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Update: AN/TSC-156, SHF Tri-Band SATCOM Terminal "Phoenix".

The Summer 2003 issue of the Army Communicator first introduced the Phoenix, an SHF Tri-Band SATCOM terminal to the Signal community. With the termination of the SHF Tri-Band Range Extension Terminal in 2002, the Phoenix was intended to be an interim solution for SHF Tri-Band requirements until the Multiband Integrated Satellite Terminal is fielded in the 2012 timeframe. Since the last Phoenix report, much has happened with the program and it's time for an update.

Quick review: The Phoenix mission

The Phoenix, AN/TSC-156 terminal, is a transportable multichannel-tactical-satellite-communications terminal operating in the SHF band. Its mission is to provide flexible, mobile, high capacity, extended-range communications connectivity using military and commercial satellite space segments. The Phoenix may interface with other strategic networks via standardized tactical entry points or strategic assets.

A two-block acquisition strategy

To reduce program risk, the Phoenix terminal is being developed and procured in two blocks. The Block 1 Phoenix is a tri-band capable terminal consisting of an integrated pallet-mounted assemblage of non-developmental items, commercial off-the-shelf, government-furnished equipment and those items adapted for Army use which are needed to meet the requirements.

The Block 1 Phoenix consists of one wired enclosure with redundant radio frequency, baseband and antenna equipment and a second pallet with power generation and ancillary equipment. It is capable of C-5/17/130/141 roll-on/off without special preparation, and it is transportable by land, sea and rail. The terminal/vehicle combination is single-point sling-loaded by CH-47 rotary-wing aircraft.

The Block 1 Phoenix is transported by two M-1113 Enhanced-Capacity Vehicles. The first vehicle carries the integrated terminal enclosure and two operators with their personal and mission gear (to include A&B bags, rucks, spares, water cans, etc.). The second support vehicle [Mobile Power Unit] carries a pallet-mounted, 10 kW Tactical Quiet Generator. The support vehicle also carries two operators with their personal and mission gear. Additionally, the MPU carries Basic-Issue-Item Diagnostic Spares, feed assemblies, and other terminal equipment. Both vehicles have 400 amp kits to provide short-term (24 hours) backup power. External commercial Alternating Current power can also be used.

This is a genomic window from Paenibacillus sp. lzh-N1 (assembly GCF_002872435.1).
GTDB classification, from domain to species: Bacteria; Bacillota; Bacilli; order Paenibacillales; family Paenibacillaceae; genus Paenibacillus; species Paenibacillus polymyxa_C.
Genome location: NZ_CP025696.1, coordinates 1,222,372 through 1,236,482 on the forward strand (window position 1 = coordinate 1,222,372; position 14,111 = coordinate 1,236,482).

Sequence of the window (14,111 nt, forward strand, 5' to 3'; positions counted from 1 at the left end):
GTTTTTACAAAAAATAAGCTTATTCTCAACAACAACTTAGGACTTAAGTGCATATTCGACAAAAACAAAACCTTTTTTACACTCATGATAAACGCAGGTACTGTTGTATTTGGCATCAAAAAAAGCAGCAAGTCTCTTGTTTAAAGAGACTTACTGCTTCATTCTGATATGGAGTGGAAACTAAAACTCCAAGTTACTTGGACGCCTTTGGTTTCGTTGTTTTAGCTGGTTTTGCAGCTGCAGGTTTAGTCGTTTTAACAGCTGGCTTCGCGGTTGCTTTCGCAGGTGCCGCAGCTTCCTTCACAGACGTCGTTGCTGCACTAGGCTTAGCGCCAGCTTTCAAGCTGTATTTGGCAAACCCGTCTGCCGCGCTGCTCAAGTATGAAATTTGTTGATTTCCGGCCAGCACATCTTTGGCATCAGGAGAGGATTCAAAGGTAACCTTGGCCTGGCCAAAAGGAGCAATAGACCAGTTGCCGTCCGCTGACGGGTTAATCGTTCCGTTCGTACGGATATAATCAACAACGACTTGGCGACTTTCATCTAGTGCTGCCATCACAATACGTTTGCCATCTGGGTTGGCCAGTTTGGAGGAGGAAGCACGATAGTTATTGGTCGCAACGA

The Phoenix is capable of multi-node operations with up to four full duplex links in hub-spoke, hybrid mesh, or point-to-point modes. It can transmit/receive up to four commercial T1/E1 transmission groups at 1.544/2.048 Mbps per group for a total aggregate data rate of over 8 Mbps, plus data and voice orderwire(s). It can interface with 6 Digital Transmission Groups at data rates up to 1152 Kbps per DTG or Conditioned Di-Phase rates up to 2048 Kbps. It will also interface with up to 8 balanced Non-Return-to-Zero groups at rates up to 2048 Kbps. Two of these ports can bypass the Enhanced Tactical Satellite Signal Processor to provide a point-to-point link at rates up to 10 Mbps. An L-band IF port is also provided for access to the modern in a point-to-point mode. Patching will allow the various types and combinations of military and commercial data rates, formats, and transmission groups/DTGs, to be combined to the maximum extent possible to use the total aggregate throughput of 10 Mbps.

Phoenix terminals are backward compatible with legacy AN/ TSC-93B/C/D and AN/TSC-85B/ C/D and AN/TSC-143 terminals to the second level multiplexer (TD-1337 and ETSSP) and STEP/Teleport terminals. Set-up and tear down time for the Phoenix is 30 minutes with a three-person (MOS 31S) operator/maintainer crew. Normal crew size is four operators/ maintainers. The Phoenix is capable of using the LHGXA AS-4429/TSC as an external antenna to provide additional transmit and receive gain, as mission needs dictate.